The Old Drift by Namwali Serpell

Sarah Nuttall, University of the Witwatersrand

I recommend Namwali Serpell’s 2019 Zambian tour de force The Old Drift. This is a long book – all 563 pages of it – by a writer whose prose and outsize imagination will hold you spellbound throughout. It’s a postcolonial family saga across three families and three generations. It is also the story of the great Zambezi river, and its capaciousness, capriciousness and capacity for revenge in the face of human-centred attempts to control it.


Penguin Books

Serpell unfolds her canvas along two trace-lines of Zambian modernity: the building of the Kariba Dam, the biggest man-made dam in the world at the time of its construction; and Edward Nkoloso’s Zambian National Academy of Science, Space Research and Philosophy and his attempts to send the first Afronauts to the moon. The novel is grounded in precisely rendered historical events but also has a partially speculative sweep. Its final scenes take place in 2023, with a smart techno-twist. The story is narrated not just from a human perspective but from that of a mosquito swarm, a “bare ruinous choir, a chorus of gossipy mites”.

This is a book that asks for your time – and now you’ve got it. Read. And be riotously rewarded.

Hunger Eats a Man by Nkosinathi Sithole

Manosa Nthunya, University of Pretoria

It may as well be the case that at this very trying historical time, it may be difficult to appreciate the offerings of fiction. After all, on a daily basis, we are being asked to read and reread the world, asking ourselves if the catastrophe that has befallen us will pass. What comfort, then, can fiction offer when the very future is at stake? But read on we must – and we do – because it remains an activity that allows us to see how large the world is, despite seeming very small at the moment.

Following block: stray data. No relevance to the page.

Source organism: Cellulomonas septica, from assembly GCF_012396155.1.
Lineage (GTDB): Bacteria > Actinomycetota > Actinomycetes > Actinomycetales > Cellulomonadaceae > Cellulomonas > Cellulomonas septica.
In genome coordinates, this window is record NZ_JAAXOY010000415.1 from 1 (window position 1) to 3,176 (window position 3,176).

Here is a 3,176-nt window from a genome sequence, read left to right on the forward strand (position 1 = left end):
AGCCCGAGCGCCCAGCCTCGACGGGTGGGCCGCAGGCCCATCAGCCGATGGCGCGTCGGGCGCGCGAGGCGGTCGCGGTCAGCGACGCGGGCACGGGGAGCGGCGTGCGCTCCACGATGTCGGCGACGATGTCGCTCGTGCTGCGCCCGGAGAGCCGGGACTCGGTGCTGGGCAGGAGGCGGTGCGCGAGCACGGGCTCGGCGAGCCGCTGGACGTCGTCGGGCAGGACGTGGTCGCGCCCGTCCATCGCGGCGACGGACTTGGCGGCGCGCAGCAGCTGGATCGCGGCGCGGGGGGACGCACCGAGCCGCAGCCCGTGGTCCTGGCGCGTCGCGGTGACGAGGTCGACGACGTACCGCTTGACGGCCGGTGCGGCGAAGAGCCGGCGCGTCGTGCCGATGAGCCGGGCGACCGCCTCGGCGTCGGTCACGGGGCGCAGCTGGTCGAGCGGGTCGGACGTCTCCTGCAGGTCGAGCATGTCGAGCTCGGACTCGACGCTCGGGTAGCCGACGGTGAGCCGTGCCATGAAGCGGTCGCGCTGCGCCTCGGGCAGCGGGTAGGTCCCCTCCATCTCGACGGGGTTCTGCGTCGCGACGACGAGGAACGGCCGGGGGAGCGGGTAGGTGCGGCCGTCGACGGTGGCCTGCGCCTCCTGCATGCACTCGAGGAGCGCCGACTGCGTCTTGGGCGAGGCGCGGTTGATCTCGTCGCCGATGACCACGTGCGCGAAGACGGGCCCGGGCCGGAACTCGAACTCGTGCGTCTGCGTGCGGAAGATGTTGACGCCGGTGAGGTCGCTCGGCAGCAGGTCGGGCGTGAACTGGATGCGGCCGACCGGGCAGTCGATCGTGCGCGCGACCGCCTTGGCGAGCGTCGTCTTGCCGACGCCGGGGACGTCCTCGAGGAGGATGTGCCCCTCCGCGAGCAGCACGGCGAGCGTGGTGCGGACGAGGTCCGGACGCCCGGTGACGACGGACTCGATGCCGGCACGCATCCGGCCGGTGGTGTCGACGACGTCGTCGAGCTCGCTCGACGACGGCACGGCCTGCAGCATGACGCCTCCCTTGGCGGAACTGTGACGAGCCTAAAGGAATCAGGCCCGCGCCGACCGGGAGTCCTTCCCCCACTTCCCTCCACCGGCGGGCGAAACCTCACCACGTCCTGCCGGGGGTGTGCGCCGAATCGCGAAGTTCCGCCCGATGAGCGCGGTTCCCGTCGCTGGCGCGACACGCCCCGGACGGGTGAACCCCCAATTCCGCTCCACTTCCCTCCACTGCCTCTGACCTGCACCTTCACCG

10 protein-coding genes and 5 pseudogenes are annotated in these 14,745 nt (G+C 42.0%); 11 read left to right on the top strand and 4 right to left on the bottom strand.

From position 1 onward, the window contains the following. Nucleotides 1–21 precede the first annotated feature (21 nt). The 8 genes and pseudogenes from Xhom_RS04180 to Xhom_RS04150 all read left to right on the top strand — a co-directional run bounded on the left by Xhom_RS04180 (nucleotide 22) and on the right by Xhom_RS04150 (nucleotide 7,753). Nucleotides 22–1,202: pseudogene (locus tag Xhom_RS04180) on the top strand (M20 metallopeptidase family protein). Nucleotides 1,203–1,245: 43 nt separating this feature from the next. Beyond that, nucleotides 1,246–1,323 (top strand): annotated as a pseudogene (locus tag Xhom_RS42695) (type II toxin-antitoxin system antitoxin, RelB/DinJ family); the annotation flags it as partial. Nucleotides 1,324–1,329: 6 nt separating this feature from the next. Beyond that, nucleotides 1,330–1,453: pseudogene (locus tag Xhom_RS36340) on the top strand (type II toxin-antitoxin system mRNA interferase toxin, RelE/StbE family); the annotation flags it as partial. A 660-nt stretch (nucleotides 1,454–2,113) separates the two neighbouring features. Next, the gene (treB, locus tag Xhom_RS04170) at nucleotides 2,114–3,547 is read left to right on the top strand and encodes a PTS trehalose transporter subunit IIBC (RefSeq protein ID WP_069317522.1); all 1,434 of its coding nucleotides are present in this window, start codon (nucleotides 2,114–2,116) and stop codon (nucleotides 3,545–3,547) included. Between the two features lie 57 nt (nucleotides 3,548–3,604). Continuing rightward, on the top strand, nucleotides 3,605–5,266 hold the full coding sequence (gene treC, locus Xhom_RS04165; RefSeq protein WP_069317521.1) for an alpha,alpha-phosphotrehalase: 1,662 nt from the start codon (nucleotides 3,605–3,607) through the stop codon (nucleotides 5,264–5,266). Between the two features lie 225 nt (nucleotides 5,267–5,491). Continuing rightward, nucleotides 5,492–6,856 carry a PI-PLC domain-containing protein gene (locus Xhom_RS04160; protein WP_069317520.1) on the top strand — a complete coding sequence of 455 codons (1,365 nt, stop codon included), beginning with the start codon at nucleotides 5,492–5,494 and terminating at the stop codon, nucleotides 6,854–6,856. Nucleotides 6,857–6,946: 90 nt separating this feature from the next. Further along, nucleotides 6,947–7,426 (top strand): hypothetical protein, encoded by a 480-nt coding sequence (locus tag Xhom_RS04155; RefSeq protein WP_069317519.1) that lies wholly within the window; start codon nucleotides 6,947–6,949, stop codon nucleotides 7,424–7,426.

Penguin Random House

A book that could be worthy of consideration is Nkosinathi Sithole’s Hunger Eats a Man (2014), a novel that examines the devastating effects of poverty in the rural areas of South Africa.

Much of the literature that is being produced in contemporary South Africa has a bias towards the city, with often very little reflection on the experiences of people who live in rural communities.

In this award-winning novel, Sithole opens a world that is marked by deep adversities, exploitation and an increasing disillusionment with a nation still learning how to crawl. It is a book worth reading, and reflecting upon, as we start counting down the inevitable costs of this catastrophic moment.

Broken Glass, by Alain Mabanckou

Tom Odhiambo, University of Nairobi

Alain Mabanckou’s fiction may not be known in much of Anglophone Africa but translation is making it easily available. Mabanckou’s 2005 Broken Glass, set in a bar, Credit Gone West, is a good read for times likes these – easy enough for someone interested in light reading; deep enough for someone looking for a nuanced depiction of African modernity. For those who can no longer access their beloved pub, it will remind you of the sounds, smells, sights, that only a bar can produce, from the beginning to the end.